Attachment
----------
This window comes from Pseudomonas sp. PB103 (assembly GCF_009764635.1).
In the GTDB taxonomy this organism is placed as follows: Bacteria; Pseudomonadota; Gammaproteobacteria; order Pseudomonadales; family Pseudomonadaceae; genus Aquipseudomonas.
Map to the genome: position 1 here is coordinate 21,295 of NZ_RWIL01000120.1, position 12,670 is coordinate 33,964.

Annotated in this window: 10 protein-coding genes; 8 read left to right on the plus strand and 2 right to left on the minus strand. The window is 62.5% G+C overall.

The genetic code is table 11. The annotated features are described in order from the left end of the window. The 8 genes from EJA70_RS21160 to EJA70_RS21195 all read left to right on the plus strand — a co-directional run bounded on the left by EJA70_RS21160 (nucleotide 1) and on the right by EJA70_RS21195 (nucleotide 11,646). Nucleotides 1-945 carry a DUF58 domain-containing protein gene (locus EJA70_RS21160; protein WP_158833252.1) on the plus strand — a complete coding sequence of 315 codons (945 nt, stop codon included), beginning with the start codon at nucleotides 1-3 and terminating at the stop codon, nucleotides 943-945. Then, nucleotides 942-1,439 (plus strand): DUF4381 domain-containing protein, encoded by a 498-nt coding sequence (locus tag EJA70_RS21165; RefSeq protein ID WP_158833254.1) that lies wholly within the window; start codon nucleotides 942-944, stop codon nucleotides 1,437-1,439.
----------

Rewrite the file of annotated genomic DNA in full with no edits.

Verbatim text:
This window comes from Pseudomonas sp. PB103 (assembly GCF_009764635.1).
In the GTDB taxonomy this organism is placed as follows: Bacteria; Pseudomonadota; Gammaproteobacteria; order Pseudomonadales; family Pseudomonadaceae; genus Aquipseudomonas.
Map to the genome: position 1 here is coordinate 21,295 of NZ_RWIL01000120.1, position 12,670 is coordinate 33,964.

Annotated in this window: 10 protein-coding genes; 8 read left to right on the plus strand and 2 right to left on the minus strand. The window is 62.5% G+C overall.

The genetic code is table 11. The annotated features are described in order from the left end of the window. The 8 genes from EJA70_RS21160 to EJA70_RS21195 all read left to right on the plus strand — a co-directional run bounded on the left by EJA70_RS21160 (nucleotide 1) and on the right by EJA70_RS21195 (nucleotide 11,646). Nucleotides 1-945 carry a DUF58 domain-containing protein gene (locus EJA70_RS21160; protein WP_158833252.1) on the plus strand — a complete coding sequence of 315 codons (945 nt, stop codon included), beginning with the start codon at nucleotides 1-3 and terminating at the stop codon, nucleotides 943-945. Then, nucleotides 942-1,439 (plus strand): DUF4381 domain-containing protein, encoded by a 498-nt coding sequence (locus tag EJA70_RS21165; RefSeq protein ID WP_158833254.1) that lies wholly within the window; start codon nucleotides 942-944, stop codon nucleotides 1,437-1,439.